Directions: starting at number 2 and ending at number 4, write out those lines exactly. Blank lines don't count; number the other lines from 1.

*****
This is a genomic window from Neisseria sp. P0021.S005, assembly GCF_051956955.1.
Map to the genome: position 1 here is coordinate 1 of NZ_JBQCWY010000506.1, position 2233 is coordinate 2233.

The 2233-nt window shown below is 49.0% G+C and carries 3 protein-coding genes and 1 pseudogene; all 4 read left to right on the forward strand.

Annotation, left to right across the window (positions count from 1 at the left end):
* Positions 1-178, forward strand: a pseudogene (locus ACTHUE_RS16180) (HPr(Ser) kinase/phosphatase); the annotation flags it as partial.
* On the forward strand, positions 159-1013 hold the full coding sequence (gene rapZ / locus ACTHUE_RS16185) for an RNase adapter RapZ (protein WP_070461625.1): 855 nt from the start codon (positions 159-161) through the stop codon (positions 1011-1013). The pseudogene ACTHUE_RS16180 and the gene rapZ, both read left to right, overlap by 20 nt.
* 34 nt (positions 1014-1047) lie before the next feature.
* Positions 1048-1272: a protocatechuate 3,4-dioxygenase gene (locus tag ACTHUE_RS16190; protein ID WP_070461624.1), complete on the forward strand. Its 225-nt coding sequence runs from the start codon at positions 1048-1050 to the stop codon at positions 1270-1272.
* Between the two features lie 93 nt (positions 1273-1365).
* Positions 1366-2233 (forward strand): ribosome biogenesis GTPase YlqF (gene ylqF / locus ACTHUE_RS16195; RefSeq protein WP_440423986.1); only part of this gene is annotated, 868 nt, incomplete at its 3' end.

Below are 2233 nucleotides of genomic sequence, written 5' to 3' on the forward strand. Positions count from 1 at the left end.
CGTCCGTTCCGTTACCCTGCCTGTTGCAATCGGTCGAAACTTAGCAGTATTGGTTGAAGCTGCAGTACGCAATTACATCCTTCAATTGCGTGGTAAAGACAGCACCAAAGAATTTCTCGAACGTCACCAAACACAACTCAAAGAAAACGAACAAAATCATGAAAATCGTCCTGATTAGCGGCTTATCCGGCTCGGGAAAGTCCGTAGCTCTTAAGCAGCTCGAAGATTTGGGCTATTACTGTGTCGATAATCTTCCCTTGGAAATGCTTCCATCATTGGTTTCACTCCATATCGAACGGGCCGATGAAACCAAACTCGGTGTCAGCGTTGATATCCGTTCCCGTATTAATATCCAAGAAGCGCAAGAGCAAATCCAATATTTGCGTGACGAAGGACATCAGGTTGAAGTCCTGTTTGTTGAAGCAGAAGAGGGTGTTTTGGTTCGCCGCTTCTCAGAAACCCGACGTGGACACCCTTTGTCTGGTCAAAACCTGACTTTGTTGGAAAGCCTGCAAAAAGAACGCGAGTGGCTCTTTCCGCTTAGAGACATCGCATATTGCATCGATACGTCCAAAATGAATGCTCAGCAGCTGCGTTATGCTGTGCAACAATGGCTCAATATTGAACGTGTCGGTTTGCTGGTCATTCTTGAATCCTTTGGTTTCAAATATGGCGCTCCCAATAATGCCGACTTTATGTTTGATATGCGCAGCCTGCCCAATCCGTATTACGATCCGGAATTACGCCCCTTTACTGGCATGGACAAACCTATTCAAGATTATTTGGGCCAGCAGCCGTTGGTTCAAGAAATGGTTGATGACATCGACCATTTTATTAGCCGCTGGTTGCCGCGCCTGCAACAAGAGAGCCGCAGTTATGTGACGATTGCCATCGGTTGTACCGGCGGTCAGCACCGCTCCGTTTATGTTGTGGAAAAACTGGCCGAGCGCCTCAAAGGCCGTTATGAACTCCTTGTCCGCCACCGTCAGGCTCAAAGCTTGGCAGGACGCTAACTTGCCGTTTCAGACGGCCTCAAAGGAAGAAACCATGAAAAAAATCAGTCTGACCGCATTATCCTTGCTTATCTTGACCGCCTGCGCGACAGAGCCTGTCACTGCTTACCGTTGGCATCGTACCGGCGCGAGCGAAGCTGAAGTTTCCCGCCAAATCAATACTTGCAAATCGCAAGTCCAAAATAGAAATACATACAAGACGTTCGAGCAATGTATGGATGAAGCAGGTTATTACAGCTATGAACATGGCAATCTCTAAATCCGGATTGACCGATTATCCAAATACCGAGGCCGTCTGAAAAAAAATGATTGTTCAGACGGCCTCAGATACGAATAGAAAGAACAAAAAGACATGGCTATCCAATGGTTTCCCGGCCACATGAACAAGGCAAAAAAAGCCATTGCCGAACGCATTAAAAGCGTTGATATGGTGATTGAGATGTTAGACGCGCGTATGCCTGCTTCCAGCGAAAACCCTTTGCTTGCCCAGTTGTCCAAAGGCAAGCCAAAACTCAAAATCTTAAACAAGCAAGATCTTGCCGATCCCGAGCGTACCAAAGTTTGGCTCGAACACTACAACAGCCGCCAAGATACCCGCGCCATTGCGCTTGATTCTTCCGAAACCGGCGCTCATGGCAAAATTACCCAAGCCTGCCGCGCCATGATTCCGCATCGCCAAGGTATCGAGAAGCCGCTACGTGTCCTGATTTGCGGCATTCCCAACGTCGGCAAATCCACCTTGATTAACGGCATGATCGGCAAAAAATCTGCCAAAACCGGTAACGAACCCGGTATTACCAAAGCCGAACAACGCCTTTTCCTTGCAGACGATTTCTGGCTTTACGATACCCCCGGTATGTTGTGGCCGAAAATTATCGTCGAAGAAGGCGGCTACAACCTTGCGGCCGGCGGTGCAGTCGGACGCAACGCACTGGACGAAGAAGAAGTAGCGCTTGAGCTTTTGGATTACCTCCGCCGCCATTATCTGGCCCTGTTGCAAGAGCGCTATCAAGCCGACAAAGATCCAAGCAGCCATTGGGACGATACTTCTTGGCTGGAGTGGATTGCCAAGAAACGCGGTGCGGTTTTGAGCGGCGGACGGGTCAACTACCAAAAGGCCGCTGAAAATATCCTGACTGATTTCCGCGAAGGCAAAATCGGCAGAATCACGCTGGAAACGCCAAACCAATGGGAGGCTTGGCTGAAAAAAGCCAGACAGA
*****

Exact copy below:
Map to the genome: position 1 here is coordinate 1 of NZ_JBQCWY010000506.1, position 2233 is coordinate 2233.

The 2233-nt window shown below is 49.0% G+C and carries 3 protein-coding genes and 1 pseudogene; all 4 read left to right on the forward strand.

Annotation, left to right across the window (positions count from 1 at the left end):